How are clojurians handling control flow on their projects?

how do you handle forks in logical paths with interceptors?

Interceptors are made out of functions, so nothing special. You can enqueue more interceptors during the execution of the chain, that is a way to handle logical forks specific to interceptors.

I have an interceptor fetching paginated data, it enqueues another interceptor if more rows are available.

That’s something I really dislike about how interceptors are implemented, both for performance reasons and determinism

Performance is a trade-off, but with negligible impact when interceptors chain deals with I/O. I don’t understand the determinism issue, interceptor chain can be as deterministic as a composition of functions.

What I mean is they are not static. A FSM is a static representation of a similar idea.
When the interceptors chain is dynamically modified at run time, while you can derive the flow of the program, it is not explicit.
It hides use cases which may not be immediate when you first look at the “machine”

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The idea of using BT in FSM came from the weakness of Hierarchical statemachines - they simply don’t compose. You can have factory functions, but you need always to pass environment information (at least where to continue - target transition).

Whereas in BT it’s very simple to compose, as children only communicate success/failure information to the parent, therefore children does not need to know anything about the environment/surrounding states.

I came up with something like this:

{:start-state   :a
 :success-state :b
 :states        {:a {:start-state   :a.1
                     :success-state :a.2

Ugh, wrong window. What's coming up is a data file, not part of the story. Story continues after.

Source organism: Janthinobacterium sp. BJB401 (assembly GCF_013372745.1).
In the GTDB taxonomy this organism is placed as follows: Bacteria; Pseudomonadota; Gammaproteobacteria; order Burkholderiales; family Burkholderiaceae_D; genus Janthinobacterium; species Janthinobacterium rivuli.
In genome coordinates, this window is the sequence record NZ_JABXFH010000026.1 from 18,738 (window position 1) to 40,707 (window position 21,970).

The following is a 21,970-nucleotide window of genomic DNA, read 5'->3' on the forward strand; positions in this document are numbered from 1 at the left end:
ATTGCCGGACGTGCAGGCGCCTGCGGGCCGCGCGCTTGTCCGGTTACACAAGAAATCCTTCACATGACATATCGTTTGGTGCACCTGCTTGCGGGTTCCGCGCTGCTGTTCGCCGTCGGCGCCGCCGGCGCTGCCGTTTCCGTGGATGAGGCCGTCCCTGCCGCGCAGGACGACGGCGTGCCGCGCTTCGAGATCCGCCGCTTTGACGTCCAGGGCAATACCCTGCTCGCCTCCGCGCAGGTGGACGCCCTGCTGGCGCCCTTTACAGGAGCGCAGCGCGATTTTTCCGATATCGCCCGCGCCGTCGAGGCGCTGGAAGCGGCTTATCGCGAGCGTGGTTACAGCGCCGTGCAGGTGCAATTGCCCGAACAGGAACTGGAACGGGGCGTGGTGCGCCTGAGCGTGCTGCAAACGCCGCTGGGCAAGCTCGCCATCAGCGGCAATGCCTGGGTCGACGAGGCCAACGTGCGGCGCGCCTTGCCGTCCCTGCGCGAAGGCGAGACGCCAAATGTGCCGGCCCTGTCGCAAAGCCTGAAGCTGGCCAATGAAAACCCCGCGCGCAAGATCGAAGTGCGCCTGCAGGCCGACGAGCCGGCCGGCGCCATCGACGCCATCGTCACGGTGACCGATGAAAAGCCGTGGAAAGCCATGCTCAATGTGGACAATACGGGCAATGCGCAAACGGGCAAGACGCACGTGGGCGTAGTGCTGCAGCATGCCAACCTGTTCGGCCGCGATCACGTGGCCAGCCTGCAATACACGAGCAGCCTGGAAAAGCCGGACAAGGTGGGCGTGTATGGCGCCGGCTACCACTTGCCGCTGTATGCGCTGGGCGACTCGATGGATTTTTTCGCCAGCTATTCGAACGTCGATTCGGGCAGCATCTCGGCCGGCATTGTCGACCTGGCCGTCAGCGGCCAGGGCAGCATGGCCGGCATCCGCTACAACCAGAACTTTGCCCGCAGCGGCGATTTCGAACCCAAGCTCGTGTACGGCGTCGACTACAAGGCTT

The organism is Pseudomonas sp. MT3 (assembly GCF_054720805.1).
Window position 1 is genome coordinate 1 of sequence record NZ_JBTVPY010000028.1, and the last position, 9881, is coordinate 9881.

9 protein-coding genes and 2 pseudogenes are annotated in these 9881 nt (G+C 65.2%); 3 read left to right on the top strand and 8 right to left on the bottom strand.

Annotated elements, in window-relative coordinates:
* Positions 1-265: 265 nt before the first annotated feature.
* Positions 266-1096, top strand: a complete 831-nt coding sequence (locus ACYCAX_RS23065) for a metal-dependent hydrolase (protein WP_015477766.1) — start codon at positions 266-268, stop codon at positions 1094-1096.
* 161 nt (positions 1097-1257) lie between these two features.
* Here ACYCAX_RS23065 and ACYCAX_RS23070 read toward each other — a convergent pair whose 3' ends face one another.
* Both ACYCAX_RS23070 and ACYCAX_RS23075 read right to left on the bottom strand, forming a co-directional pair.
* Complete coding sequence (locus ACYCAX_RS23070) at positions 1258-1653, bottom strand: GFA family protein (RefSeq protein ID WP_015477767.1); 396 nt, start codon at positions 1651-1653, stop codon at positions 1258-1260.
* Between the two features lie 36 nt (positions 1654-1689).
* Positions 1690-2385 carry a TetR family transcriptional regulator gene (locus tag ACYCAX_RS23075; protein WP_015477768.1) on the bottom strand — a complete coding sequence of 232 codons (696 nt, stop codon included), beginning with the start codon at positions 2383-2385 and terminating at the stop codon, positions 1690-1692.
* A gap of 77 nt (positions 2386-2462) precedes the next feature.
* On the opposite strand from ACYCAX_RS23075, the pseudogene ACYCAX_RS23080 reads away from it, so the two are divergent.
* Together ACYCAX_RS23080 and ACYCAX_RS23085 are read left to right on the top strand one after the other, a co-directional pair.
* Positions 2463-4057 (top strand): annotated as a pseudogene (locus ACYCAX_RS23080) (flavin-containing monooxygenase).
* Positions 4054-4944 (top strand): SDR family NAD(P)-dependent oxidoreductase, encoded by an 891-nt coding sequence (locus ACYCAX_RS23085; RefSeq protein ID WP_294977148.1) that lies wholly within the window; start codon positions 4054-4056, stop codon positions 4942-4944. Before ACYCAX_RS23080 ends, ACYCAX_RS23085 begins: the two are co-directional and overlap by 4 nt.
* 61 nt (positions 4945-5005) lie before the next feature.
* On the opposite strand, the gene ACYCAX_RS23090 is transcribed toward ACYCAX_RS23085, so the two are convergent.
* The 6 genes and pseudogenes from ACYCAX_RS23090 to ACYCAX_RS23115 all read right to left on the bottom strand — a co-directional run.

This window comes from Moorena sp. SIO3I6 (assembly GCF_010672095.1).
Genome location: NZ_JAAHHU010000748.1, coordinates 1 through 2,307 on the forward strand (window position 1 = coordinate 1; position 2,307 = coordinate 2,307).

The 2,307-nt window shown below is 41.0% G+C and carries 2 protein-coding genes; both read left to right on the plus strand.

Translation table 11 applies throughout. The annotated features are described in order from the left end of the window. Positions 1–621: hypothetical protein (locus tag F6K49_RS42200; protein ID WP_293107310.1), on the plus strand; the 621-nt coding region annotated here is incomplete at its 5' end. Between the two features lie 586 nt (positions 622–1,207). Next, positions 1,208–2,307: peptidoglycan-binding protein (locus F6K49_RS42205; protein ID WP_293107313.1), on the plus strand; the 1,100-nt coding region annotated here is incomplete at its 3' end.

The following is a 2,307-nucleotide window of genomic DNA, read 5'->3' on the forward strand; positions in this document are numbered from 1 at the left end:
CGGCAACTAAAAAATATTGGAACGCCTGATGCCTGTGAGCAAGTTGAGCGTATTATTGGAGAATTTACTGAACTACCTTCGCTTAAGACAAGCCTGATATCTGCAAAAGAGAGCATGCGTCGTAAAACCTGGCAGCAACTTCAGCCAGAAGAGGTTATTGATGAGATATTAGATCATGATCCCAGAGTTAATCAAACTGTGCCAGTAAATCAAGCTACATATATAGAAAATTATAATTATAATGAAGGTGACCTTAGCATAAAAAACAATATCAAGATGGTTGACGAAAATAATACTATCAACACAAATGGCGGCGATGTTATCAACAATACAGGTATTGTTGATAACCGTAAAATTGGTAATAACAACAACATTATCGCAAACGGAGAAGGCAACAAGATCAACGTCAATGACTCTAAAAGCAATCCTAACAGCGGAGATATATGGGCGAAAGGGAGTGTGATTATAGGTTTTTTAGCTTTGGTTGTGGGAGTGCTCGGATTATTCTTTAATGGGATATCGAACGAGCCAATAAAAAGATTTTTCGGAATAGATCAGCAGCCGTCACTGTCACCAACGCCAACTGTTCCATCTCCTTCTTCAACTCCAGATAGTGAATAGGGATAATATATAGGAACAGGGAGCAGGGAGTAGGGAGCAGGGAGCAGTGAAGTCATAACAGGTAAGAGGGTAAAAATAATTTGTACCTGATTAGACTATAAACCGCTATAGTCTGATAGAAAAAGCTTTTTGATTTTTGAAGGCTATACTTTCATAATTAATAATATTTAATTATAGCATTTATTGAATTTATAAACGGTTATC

:fail-state    :a.3
                     :states        {:a.1 {:transitions [{:event  :action-1
                                                          :target :a.2}]}
                                     :a.2 {}
                                     :a.3 {}}
                     :transitions   [{:internal-event {:event :succeeded}
                                      :target         :b}]}
                 :b {}}}

FSM initializes into {:a {:a1 {}}} state waiting for :action-1. :action-1 transitions FSM to {:a {:a2 {}}} which is at the same time marked as :success-state. FSM generates internal event :succeeded (or failed for the :fail-state) which can be processed in parent without any other context.

Another use case, came from the demand of linear FSM flows. In normal (success) case flow is linear and I needed to create transitions linking states. With BT-like FSM, I needed only to have a special type of state, which can transition to the next child on previous child success:

{:type :sequence
 :states [:a {...}
          :b {...,
              :transitions [{:internal-event {:event :failed}
                             :target :a}]}
          :c {...}]}

States are ordered here (using [] notation instead of {}). The FSM initializes to {:a {}} state, and on success parent transitions to {:b {}}, which can transition back to :a in case of error or continue to :c.

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